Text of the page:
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Emphysema

What Is Emphysema?

Last modified: 
16/04/2013 - 12:29

Contributing Author: Guy Slowik FRCS

Emphysema is a lung disease that reduces the ability of the lungs to expel air, a process which depends upon the natural rubber-band-like quality or elastic properties of the lungs. Damage occurs to the tiny airways in the lungs called bronchioles. Bronchioles are joined to alveoli, tiny grape-like clusters of sacs in the lungs where oxygen from the air is exchanged for carbon dioxide from the body. The elastic properties of the lung reside in the tissue around the alveoli.

In emphysema:

  • Because the lungs lose elasticity they become less able to contract.
  • This prevents the alveoli from deflating completely, and the person has difficulty exhaling.
  • Hence, the next breath is started with more air in the lungs.
  • The trapped "old" air takes up space, so the alveoli are unable to fill with enough fresh air to supply the body with needed oxygen.

A person with emphysema may feel short of breath during exertion and, as the disease progresses, even while at rest.

Emphysema is one of several irreversible lung diseases that diminish the ability to exhale. This group of diseases is called chronic obstructive pulmonary disease (COPD). The two major diseases in this category are emphysema and chronic bronchitis, which often develop together.

For more information about bronchitis, go to Bronchitis.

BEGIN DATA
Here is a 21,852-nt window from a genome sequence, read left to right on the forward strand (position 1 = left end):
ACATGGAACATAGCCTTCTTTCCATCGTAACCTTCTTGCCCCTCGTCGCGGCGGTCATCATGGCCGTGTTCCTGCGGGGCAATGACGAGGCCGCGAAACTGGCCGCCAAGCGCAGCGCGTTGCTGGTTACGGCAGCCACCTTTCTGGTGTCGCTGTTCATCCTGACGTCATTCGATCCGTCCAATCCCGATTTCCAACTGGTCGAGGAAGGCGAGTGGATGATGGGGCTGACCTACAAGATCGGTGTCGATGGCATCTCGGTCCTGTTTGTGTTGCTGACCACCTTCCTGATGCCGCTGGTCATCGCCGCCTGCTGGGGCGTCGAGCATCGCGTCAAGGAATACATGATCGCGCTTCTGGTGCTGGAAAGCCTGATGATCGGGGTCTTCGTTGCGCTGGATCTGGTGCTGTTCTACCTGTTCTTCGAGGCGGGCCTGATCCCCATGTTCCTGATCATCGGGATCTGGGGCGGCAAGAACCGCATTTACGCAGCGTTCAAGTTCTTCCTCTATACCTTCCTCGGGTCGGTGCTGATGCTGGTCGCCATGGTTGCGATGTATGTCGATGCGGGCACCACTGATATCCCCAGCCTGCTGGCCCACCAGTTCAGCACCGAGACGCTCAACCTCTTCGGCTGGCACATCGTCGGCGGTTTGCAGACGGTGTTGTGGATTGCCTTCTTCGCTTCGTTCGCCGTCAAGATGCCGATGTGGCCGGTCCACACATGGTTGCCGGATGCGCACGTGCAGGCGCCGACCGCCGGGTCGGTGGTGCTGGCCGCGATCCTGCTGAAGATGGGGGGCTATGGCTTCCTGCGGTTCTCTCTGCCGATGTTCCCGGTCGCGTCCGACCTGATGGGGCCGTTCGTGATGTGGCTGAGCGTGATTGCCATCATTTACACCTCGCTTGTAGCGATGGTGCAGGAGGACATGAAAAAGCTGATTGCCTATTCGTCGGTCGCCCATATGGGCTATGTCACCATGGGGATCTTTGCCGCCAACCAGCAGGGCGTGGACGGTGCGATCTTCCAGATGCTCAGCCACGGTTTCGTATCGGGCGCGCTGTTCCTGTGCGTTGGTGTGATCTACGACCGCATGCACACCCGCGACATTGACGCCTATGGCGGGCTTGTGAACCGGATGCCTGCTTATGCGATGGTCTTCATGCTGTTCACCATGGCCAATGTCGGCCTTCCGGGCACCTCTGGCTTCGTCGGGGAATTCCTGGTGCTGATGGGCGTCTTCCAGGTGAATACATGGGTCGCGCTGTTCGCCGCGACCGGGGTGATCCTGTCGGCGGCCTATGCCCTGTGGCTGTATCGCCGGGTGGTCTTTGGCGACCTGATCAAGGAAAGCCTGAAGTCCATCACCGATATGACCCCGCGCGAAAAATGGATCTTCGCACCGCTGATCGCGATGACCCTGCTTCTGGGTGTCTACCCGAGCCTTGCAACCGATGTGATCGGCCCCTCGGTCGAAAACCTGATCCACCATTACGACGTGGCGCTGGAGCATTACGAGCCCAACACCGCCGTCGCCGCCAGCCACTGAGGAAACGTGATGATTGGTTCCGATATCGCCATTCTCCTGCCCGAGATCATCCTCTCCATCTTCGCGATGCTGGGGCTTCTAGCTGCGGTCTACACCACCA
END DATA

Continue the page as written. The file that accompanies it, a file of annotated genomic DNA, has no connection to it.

Facts About Emphysema

  • Nearly two million Americans have emphysema.
  • Emphysema ranks 15th among chronic conditions that force people to limit their activities.
  • Cigarette smoking is the primary cause of emphysema.
  • Most people with emphysema are older men. As with lung cancer and other smoking-related diseases, however, the incidence of emphysema is increasing among women.
  • Emphysema doesn't develop suddenly. Instead, it comes on gradually, usually after years of exposure to cigarette smoke or some other inhaled irritant.
  • Typically, symptoms of emphysema appear only after 30 to 50 percent of lung tissue is lost.
  • Emphysema rates are highest for men age 65 and older.
  • More people in the Midwest have emphysema than in any other region in the country.
  • Emphysema is an irreversible disease that can be slowed but not reversed or stopped.

 

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Emphysema

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From Andrew Maynard - Chair of the University of Michigan Department of Environmental Health Sciences, with help from David Faulkner - 2013 Master of Public Health graduate.